Keija Parssinen, Assistant Professor of English, published an essay ““It was No Arabian Nights at All”: Coming of Age in America’s Kingdom” in the October 25, 2021 edition of The Common, an award-winning print and digital literary journal based at Amherst College.
My father took many compelling pictures during his decades in Saudi Arabia. One particular collection, found recently in a closet and labeled Interviewing in Saudi Camp, is dated 1979, when he and another faculty member at the Kingdom’s flagship University of Petroleum and Minerals (UPM) worked with students to document daily life in the camp.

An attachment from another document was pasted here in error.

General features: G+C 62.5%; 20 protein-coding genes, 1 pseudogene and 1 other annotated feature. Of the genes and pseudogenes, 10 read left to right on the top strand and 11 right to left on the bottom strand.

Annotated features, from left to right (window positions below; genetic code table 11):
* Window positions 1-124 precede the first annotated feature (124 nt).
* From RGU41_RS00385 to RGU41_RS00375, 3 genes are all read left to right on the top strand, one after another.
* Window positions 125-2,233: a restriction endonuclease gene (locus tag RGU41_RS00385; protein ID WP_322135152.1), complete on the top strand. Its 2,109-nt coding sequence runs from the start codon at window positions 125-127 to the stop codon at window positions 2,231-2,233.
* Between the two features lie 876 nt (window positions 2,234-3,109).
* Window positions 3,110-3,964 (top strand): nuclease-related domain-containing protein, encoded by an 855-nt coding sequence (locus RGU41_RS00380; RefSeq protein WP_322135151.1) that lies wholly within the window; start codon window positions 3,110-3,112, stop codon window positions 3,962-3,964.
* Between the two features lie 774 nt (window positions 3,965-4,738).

Saudi Camp began as a thatch-hut slum abutting the ritzier “American Camp,” which was built for the white American executives of the Arabian American Oil Company (Aramco) in the middle of the twentieth century, when Americans flooded into the Kingdom as part of the first big oil boom. Thanks to a system of Jim Crow-like laws that governed Aramco, which was until the early 1970s wholly American-owned, Saudi employees were for years denied the many benefits that Americans enjoyed in their desert-bound suburban fantasia. In Saudi Camp, Saudi and other non-Western employees created their own community just outside the American Camp fence.